Dr. William Gahl, Clinical Director of the National Human Genome Research Institute, Head of the Undiagnosed Diseases Program and Senior Investigator, Medical Genetics Branch at the National Institutes of Health, was awarded the Lifetime Achievement Award by the Hermansky-Pudlak Syndrome Network at its 25th annual conference in March, 2018.

Dr. Gahl started clinical research into HPS at the NIH back in the early 90s by first studying Ashley Appell, the index case for HPS. He then opened the Natural History Study of HPS to begin to understand how HPS symptoms developed over the course of a lifetime. Using data from this study, he opened a phase II clinical trial to study the use of Pirfenidone (Esbriet) to treat the pulmonary fibrosis of HPS in 1998. Later he opened a phase III study for Pirfenidone. His lab identified three of the 10 known genes to cause HPS.

Dr. Gahl has attended every HPS conference since the first conferences held in the Appell home. He and his lab have seen more HPS patients than anywhere else in the world at the NIH Clinical Center.

“We have been so blessed to have an investigator like Dr. Gahl in our corner all of these years,” says Donna Appell, Executive Director and Founder of the HPS Network, “I don’t know where we would be today without his dedication, insight, intellect and kindness.”

Dr. William A. Gahl earned his B.S. in biology from the Massachusetts Institute of Technology in 1972 and his M.D. from the University of Wisconsin in 1976. He obtained a Ph.D. degree in oncology research from Wisconsin’s McArdle Laboratories for Cancer Research in 1981 and served as pediatric resident and chief resident at the University of Wisconsin hospitals from 1976-80. In 1984, he completed clinical genetics and clinical biochemical genetics fellowships at the NIH’s Interinstitute Medical Genetics Training Program, which he directed from 1989 to 1994. Dr. Gahl’s research has focused on the natural history of rare metabolic disorders and the discovery of new genetic diseases. He elucidated the basic defects in cystinosis and Salla disease, i.e., deficiencies of the lysosomal membrane transporters that carry cystine and sialic acid, respectively, out of the lysosome.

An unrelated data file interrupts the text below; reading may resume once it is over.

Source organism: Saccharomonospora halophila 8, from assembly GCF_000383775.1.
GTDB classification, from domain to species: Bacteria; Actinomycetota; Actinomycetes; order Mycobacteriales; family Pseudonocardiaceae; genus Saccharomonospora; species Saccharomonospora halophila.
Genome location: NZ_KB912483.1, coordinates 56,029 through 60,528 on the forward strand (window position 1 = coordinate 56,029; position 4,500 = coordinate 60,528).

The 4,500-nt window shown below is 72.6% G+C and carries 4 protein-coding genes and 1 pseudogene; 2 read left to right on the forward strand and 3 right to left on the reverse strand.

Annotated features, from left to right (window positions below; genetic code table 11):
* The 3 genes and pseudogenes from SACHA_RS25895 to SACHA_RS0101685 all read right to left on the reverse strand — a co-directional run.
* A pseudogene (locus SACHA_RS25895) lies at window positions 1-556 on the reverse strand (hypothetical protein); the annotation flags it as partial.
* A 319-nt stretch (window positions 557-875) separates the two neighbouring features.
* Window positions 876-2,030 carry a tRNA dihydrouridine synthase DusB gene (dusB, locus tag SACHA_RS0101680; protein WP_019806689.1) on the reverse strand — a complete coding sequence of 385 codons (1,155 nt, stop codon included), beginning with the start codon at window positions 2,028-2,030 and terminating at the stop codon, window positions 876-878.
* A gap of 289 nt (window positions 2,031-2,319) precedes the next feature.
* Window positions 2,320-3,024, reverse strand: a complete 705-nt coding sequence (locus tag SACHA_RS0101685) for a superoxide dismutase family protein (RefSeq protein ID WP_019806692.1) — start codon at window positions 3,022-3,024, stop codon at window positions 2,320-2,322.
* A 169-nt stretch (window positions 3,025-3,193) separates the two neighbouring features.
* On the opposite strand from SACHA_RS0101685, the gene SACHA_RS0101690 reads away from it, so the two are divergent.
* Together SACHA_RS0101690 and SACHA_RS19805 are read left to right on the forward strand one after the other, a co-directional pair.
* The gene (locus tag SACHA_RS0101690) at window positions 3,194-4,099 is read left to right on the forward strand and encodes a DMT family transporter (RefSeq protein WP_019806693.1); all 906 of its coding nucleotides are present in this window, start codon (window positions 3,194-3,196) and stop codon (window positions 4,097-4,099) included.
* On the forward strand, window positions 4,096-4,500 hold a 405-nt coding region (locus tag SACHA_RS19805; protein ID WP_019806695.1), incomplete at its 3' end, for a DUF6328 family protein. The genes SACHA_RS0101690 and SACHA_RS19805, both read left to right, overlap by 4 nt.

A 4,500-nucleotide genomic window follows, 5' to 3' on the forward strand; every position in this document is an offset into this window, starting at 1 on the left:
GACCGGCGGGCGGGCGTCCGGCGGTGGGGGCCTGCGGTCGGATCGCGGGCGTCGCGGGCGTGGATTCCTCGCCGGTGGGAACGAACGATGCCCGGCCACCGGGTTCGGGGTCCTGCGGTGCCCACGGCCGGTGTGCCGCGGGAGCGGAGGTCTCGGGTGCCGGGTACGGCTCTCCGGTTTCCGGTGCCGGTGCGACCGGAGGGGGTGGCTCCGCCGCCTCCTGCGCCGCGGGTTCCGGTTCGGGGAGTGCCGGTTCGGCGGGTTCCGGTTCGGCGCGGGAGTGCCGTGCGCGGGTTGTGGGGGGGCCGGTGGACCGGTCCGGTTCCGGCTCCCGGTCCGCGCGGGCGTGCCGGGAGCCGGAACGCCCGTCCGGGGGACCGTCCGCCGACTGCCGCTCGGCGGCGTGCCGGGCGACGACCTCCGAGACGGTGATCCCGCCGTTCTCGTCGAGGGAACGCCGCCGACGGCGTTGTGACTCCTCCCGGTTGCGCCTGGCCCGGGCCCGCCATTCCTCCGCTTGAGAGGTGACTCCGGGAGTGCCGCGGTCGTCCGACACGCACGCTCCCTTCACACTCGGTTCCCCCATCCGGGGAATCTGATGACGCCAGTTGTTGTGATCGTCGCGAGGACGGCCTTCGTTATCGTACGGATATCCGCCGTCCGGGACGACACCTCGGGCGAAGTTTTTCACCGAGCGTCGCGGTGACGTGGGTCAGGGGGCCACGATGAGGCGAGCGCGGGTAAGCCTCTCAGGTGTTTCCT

Dr. Gahl also demonstrated effective therapy for nephropathic cystinosis, bringing cysteamine to new drug approval by the Food and Drug Administration. His group described the natural history of Lowe syndrome, alkaptonuria, autosomal recessive polycystic kidney disease, Chediak-Higashi disease, GNE myopathy, and Hermansky-Pudlak syndrome (HPS), a disorder of oculocutaneous albinism, bleeding, and pulmonary fibrosis. His lab discovered the genetic bases of gray platelet syndrome, Hartnup disease, arterial calcification due to deficiency of CD73, 3-methylglutaconic aciduria type III, and neutropenia due to VPS45 deficiency. He has published more than 350 peer-reviewed papers and trained 36 biochemical geneticists. He established American Board of Medical Specialties certification for medical biochemical genetics. He served one the board of directors of the ABMG, as president of the Society for Inherited Metabolic Disorders, and was elected to the American Society for Clinical Investigation and the Association of American Physicians.

Dr. Gahl received the Dr. Nathan Davis Award for Outstanding Government Service from the AMA, the Service to America Medal in Science and the Environment, and numerous other awards.